Black Joy by Any Means Necessary: Deviance, Pleasure and Critical Media

Speaker(s): Chaz Barracks, Aimee Meredith Cox, Shaka McGlotten and Charlyn/Magdaline Griffith/Oro

Kitchen-table style discussion with Chaz Barracks, Aimee Meredith Cox, Shaka McGlotten and Charlyn/Magdaline Griffith/Oro

This event will be streamed live beginning at 6:00 pm EST.
WATCH THE LIVESTREAM HERE 

Con-artistry as a theory and practice stems from interpretations of the trickster in oral and literary traditions to contextualize and explain the scholarly motivations undergirding some accounts of black criminality and deviant performance as joy- seeking practice. Con-artistry references a broader practice beyond tricksterism, which historically has focused heavily on the powerless procuring things from the powerful, rather than an everyday practice of survival and fulfillment, which includes achieving desired material goods and obtaining black joy by any means necessary. 

A panel of fellow Blackademics and media/visual artists will reflect on Black joy as form of resistance— not only through our shapeshifting scholarship/art practice but through the embodied practices we have gained from the homeplace, what the late bell hooks taught us to be the site of resistance, where we may exist as Black in all our boundlessness. Antoine Haywood will be DJing this event. 

This event is co-sponsored with The Center for Experimental Ethnography. Attendees are invited to join the event either in person at the Penn Museum’s Rainey Auditorium or virtually via this live streamevent logos

About the Speakers

Chaz Antoine Barracks is a Blackademic, artist-scholar, podcaster, filmmaker and postdoctoral fellow at the Center for Media at Risk at the Annenberg School for Communication. Barracks’s research centers Black queer aesthetics, joy and multimodal media that reflects home-making practices within Black cultural spaces. He also studies the impact of storytelling as a form of theory making—using podcast, film, and performance to circulate assessable knowledge production that challenges long-standing institutional norms. His scholarly practice is grounded in interdisciplinary studies that pull together performance research, Black Studies, rhetoric and communications, film, and digital humanities. After completing his doctorate in 2020, he wrote and directed the Everyday Black Matter film project, which launched from his emerging media hustle Black Matter Productions, LLC.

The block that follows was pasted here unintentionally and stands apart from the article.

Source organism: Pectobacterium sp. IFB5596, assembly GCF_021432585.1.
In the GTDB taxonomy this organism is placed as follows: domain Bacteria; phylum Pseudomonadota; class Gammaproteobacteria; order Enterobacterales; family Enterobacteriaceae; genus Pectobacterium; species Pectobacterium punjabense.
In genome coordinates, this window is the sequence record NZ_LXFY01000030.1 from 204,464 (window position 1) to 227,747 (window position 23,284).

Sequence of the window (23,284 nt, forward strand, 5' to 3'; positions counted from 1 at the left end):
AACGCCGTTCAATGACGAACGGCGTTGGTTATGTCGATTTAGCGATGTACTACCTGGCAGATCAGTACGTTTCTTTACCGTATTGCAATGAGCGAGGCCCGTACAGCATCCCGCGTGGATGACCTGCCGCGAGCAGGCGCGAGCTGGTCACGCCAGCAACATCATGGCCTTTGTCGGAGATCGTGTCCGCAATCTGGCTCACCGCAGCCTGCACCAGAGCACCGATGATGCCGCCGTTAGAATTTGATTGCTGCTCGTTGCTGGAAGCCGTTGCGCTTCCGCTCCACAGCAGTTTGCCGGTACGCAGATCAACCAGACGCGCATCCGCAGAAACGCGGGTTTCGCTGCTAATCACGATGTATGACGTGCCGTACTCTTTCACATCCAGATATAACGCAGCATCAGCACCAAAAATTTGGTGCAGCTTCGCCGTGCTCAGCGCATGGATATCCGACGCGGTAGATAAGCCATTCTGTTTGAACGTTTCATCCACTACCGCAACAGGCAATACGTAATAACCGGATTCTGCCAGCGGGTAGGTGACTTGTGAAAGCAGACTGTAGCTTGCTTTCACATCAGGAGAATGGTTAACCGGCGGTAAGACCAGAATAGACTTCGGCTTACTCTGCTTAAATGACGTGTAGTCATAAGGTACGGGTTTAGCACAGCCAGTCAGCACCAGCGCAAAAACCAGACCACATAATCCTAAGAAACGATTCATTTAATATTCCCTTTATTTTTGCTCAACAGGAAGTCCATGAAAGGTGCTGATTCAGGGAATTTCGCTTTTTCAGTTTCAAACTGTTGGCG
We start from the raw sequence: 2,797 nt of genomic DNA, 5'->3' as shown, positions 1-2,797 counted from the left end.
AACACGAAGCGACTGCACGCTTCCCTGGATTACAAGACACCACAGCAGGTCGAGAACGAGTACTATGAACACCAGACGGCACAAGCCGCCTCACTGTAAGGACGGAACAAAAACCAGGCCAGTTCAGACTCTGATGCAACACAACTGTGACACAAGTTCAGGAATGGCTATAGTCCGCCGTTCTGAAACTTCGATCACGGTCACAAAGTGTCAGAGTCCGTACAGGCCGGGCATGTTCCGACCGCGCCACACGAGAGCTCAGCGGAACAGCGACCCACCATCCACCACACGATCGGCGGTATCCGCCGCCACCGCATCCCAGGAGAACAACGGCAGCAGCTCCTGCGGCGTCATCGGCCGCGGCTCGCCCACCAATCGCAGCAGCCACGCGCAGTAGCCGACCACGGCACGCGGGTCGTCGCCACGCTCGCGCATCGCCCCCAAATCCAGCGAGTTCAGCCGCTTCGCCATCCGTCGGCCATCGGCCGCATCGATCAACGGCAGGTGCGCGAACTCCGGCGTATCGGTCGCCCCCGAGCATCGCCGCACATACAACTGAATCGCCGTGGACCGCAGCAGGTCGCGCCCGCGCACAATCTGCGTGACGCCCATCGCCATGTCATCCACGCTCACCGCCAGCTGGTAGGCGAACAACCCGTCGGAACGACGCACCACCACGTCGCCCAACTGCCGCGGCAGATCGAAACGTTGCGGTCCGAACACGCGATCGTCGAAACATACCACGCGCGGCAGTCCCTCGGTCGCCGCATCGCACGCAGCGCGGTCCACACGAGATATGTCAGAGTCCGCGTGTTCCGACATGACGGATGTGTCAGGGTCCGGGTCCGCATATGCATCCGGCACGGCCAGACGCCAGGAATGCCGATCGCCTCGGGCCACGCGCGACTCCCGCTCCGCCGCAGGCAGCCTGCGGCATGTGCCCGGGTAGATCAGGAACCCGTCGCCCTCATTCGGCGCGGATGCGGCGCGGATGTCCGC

Aimee Meredith Cox is Associate Professor of Anthropology and African American Studies at Yale. She is the author of Shapeshifters: Black Girls and the Choreography of Citizenship (Duke 2015), which won the 2017 book award from the Society for the Anthropology of North America and a 2016 Victor Turner Book Prize in Ethnographic Writing. She is also the editor of the volume, Gender: Space (MacMillan, 2018). Cox is a dancer and choreographer who has toured internationally and has choreographed performances as interventions in public and private space in Newark, Philadelphia and Brooklyn. She is currently working on two books projects based on ethnographic research among Black communities as part of an overall project called “Living Past Slow Death.” 

Shaka McGlotten is Professor of Media Studies and Anthropology at Purchase College-SUNY, where they also serve as Chair of the Gender Studies and Global Black Studies Programs. They are the author of Virtual Intimacies: Media, Affect, and Queer Sociality (SUNY Press, 2013),  Dragging: Or, in the Drag of a Queer Life (Routledge, 2021) and they are currently working on a project called Black Data. McGlotten’s work stages encounters between black study, queer theory, media and art. They have written and lectured widely on networked intimacies and messy computational entanglements as they interface with qtpoc lifeworlds.

Charlyn/Magdaline Griffith/Oro examines communication between the dead and the living. They are a researcher and artist/activist creating performance, objects and imagery as rituals for strengthening the potency of Black and Indigenous memory and imagination. They currently participate in the Chronicling Resistance fellowship with the Philadelphia Area Special Collections Libraries focusing on migration between the Arawak islands (so called West Indies) and Philadelphia. Trained as a Sociologist & Ecologist, with a long career in social justice, their abolitionist framework and specialization in community health & art education supports their emerging art practice.

Antoine Haywood studies how communities of color use geographically defined communication infrastructures to facilitate civic participation, democratic communication, collective learning and community care. His immediate research focuses on understanding the contemporary relevance of Public, Educational and Governmental (PEG) cable television infrastructure. His autoethnographic methodology evaluates the resonance of African American participation in local storytelling networks and PEG-funded community media centers. Before his time at Annenberg, Haywood worked as a community engagement director at People TV, Atlanta, GA (2005-2010), and Philadelphia Community Access Media (PhillyCAM), Philadelphia, PA (2010-2018).

Event details

Penn Museum, Rainey Auditorium

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